The renin-angiotensin system and diabetic nephropathy.
Authors Gurley SB, Coffman TM
Submitted By Thomas Coffman on 3/4/2015
Status Published
Journal Seminars in nephrology
Year 2007
Date Published 3/1/2007
Volume : Pages 27 : 144 - 152
PubMed Reference 17418683
Abstract The renin-angiotensin system (RAS) has key regulatory functions for blood
pressure and fluid homeostasis. In addition, dysregulation of the system can
have maladaptive effects to promote tissue injury in chronic diseases such as
hypertension, heart failure, and kidney disease. These actions for the RAS to
promote disease pathogenesis are especially apparent in diabetic nephropathy,
the most common cause of end-stage renal disease in the United States. Evidence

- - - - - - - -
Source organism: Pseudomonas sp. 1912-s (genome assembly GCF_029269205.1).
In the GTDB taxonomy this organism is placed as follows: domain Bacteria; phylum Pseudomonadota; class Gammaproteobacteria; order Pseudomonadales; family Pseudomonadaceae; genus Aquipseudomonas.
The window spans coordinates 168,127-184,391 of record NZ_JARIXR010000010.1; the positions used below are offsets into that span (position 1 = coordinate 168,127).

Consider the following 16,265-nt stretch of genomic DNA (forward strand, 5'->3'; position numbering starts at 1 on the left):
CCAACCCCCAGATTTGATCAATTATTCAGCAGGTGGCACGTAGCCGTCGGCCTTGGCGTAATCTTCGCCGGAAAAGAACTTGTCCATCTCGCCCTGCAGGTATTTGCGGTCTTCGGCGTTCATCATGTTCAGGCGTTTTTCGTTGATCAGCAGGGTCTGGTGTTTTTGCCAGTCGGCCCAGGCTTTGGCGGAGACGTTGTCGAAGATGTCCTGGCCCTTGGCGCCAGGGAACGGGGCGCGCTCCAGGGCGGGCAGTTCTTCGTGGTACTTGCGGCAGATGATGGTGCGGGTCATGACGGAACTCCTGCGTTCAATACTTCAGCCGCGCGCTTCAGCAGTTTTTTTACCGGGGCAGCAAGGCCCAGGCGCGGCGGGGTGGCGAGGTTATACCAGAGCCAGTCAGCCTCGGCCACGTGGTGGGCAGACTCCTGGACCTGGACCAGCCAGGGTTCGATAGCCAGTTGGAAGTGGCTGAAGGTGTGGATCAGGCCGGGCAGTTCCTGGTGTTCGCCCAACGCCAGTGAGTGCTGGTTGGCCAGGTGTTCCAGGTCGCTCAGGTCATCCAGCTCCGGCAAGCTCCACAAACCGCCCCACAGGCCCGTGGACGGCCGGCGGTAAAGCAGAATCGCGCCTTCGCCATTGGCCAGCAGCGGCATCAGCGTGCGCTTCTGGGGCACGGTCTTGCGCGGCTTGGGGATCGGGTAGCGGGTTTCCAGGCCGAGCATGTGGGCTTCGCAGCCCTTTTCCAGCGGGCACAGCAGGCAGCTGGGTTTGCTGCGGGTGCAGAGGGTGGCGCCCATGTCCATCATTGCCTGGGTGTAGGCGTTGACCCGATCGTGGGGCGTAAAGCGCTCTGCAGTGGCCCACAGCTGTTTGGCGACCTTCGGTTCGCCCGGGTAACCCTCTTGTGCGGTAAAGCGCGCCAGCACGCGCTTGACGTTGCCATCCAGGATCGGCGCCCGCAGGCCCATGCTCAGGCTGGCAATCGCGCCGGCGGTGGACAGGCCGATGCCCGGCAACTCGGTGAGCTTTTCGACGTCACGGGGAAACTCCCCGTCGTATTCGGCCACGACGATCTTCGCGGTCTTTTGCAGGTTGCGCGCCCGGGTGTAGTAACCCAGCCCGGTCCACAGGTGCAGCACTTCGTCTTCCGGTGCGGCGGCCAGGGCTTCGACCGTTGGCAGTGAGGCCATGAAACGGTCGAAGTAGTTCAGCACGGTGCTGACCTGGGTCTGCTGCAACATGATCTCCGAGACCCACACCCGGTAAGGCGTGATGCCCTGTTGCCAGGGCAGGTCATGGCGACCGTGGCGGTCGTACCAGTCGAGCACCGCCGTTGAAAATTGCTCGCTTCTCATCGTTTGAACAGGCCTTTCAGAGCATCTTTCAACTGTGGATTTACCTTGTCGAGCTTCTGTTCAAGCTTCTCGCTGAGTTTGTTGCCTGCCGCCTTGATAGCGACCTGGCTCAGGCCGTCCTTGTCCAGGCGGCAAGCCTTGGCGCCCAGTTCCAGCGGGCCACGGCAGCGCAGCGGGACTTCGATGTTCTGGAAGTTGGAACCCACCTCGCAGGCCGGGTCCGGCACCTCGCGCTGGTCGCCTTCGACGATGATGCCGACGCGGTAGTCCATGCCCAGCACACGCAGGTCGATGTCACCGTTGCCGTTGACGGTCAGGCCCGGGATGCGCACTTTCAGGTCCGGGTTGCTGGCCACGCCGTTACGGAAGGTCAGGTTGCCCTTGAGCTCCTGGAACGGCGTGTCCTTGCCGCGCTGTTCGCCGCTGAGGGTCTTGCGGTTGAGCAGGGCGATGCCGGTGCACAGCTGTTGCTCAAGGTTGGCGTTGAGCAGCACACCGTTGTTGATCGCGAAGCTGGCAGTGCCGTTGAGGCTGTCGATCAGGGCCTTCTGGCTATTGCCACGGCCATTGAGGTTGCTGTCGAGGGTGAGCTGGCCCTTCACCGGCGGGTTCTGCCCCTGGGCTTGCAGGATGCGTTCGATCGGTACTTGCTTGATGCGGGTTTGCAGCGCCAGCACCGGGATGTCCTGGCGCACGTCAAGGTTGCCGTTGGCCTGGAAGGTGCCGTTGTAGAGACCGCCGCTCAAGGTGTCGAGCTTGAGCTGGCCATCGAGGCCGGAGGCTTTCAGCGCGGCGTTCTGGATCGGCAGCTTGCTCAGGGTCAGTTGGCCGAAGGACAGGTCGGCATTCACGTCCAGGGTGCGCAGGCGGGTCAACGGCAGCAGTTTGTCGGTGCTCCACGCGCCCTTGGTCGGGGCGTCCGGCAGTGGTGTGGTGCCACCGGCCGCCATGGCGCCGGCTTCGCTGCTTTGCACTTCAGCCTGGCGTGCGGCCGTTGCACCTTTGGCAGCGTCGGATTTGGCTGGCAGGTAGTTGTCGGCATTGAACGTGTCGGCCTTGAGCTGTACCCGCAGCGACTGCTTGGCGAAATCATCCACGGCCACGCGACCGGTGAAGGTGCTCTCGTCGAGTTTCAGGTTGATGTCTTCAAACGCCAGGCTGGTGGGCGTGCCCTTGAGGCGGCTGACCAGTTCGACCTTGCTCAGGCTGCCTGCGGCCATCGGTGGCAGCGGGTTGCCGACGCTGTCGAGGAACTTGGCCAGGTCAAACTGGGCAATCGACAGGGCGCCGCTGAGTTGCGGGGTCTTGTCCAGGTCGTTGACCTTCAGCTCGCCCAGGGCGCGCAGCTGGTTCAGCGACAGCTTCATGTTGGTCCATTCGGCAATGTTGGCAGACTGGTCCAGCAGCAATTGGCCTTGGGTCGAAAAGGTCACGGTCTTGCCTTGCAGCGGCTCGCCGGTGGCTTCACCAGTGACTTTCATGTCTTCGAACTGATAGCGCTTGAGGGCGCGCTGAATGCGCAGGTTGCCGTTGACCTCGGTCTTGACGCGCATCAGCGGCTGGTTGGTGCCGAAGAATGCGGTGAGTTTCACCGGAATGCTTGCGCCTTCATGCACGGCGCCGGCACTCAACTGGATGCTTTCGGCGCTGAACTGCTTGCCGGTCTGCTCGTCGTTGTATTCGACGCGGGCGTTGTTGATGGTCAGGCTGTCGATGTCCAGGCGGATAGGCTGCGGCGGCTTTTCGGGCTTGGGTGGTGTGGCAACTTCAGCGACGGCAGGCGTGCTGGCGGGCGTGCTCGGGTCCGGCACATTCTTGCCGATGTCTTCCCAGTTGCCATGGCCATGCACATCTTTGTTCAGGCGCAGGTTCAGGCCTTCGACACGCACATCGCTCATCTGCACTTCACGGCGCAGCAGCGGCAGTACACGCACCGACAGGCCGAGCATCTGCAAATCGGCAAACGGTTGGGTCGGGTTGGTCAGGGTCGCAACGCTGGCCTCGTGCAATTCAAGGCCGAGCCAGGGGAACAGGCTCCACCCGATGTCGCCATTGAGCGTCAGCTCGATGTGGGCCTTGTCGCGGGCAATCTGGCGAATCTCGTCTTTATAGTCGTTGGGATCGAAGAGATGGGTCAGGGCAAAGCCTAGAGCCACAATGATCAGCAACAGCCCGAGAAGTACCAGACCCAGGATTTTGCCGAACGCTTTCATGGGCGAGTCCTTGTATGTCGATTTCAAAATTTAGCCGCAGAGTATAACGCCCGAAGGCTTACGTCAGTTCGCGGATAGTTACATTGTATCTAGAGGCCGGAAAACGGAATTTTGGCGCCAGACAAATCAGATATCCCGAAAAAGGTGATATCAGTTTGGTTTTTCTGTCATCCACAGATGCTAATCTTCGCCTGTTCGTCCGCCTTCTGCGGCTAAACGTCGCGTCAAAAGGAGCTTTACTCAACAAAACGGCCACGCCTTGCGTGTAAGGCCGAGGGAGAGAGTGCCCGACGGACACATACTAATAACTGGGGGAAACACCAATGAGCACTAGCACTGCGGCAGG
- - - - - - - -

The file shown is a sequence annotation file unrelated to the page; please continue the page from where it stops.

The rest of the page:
of a role for the RAS in diabetic nephropathy comes from studies in animal
models and randomized clinical trials showing efficacy of angiotensin-converting
enzyme inhibitors and angiotensin-receptor blockers to slow the progression of
renal disease. Widespread applications of these therapies to a range of renal
diseases may have contributed to the recent reduction in the incidence rates for
end-stage renal disease. We provide a general review of the RAS and its role in
diabetic nephropathy.

Investigators with authorship
Thomas CoffmanDuke University Medical Center